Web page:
A petition for commutation (reduction) of sentence represents a possible — though difficult — avenue for relief for individuals convicted of crimes who have exhausted their opportunities for appellate remedies. Recent developments, however, provide new reasons for potential commutation petitioners to be hopeful.
The U.S. Department of Justice recently issued new guidance on when the president will consider granting commutation petitions. Deputy Attorney General James Cole has called for the submission of commutation petitions where the petitioners (1) are serving sentences which, by operation of law, would likely have been substantially less if sentenced today, (2) are nonviolent, low-level offenders without ties to large-scale criminal organizations, (3) have served at least 10 years of their sentence, (4) do not have significant criminal history, (5) have demonstrated good conduct in prison, and (6) have no history of violence. Much of the focus has centered on relief for nonviolent drug defendants sentenced under unfair mandatory-minimum laws. But these guidelines present an opportunity for anyone fitting these criteria — those convicted of white collar crimes, for example, should consider how these factors would apply to them.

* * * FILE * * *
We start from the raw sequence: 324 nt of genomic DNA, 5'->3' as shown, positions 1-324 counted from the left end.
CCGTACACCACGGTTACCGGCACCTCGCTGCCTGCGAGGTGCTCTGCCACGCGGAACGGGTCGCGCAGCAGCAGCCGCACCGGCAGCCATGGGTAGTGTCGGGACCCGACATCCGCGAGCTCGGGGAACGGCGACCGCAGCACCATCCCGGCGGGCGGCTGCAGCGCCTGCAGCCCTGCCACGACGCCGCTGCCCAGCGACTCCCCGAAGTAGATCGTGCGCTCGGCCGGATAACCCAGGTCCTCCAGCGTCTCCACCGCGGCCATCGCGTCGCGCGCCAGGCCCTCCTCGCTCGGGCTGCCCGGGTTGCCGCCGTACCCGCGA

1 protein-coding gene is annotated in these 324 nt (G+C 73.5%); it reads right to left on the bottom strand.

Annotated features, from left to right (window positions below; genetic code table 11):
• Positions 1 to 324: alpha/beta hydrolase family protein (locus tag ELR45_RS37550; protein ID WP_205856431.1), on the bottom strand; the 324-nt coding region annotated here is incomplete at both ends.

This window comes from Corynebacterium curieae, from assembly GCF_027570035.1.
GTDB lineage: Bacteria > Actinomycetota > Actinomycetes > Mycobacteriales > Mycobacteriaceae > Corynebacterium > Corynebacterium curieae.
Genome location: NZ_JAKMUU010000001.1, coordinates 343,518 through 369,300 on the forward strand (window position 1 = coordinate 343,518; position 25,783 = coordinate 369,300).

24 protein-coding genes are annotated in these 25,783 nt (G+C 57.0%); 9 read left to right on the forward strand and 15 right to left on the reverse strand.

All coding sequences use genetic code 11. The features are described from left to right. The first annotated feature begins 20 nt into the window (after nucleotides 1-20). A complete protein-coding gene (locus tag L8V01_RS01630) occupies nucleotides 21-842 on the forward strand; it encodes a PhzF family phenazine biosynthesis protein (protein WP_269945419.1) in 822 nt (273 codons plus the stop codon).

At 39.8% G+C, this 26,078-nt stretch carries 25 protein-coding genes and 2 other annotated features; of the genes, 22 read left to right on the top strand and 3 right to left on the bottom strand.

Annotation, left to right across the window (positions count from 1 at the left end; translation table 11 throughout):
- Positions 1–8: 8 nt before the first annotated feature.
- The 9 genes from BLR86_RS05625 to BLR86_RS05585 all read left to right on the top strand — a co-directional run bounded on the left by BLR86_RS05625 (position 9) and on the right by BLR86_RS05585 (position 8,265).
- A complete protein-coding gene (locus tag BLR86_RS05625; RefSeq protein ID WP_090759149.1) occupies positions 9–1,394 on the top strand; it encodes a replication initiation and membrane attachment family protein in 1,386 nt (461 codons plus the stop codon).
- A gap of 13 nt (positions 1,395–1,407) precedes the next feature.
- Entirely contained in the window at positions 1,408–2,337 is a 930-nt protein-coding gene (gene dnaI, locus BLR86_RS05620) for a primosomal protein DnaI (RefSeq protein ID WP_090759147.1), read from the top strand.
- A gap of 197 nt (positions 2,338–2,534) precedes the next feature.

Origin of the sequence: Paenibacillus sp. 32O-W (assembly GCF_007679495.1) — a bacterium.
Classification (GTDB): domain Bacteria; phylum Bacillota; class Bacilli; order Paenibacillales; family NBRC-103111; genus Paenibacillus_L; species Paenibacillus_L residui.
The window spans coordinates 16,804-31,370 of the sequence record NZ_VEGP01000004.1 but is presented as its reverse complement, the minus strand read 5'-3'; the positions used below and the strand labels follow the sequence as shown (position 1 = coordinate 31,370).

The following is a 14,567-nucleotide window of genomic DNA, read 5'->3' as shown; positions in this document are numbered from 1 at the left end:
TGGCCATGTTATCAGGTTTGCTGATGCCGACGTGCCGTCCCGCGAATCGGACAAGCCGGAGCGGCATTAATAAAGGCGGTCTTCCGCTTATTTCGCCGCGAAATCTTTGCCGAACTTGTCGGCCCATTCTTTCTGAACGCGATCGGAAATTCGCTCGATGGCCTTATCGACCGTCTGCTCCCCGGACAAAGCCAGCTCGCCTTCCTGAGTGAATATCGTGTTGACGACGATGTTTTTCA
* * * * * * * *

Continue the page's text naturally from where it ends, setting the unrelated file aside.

This article discusses the commutation process, the recent new guidelines issued by Deputy Attorney General James Cole, and the opportunity that it presents.
Overview of The Commutation Process
Convicted individuals who have no further appellate opportunities should consider whether a petition for commutation of sentence is viable. These petitions are essentially pleas for mercy and fairness — they do not generally attack the facts surrounding the conviction as they pertain to questions of guilt or innocence.
The president of the United States has the power to commute the sentence of a person convicted of a federal crime. Commutation petitions are submitted to the Office of the Pardon Attorney. The Office of the Pardon Attorney then reviews and investigates the petition, including potentially seeking the input of the relevant United States Attorney Office, and seeking the input of the sentencing judge, ultimately presenting it to the president along with a recommendation whether the petition should be granted or denied.
The United States Attorneys’ Manual contains some guidance on when commutation of sentence may be appropriate. For example, it identifies traditional grounds for considering commutation such as “disparity or undue severity of sentence,” “critical illness or old age,” and “meritorious service rendered to the government by petitioner, e.g., cooperation with investigative or prosecutive efforts that has not been adequately rewarded by other official action.” A combination of these and other “equitable factors” may also help support a commutation petition.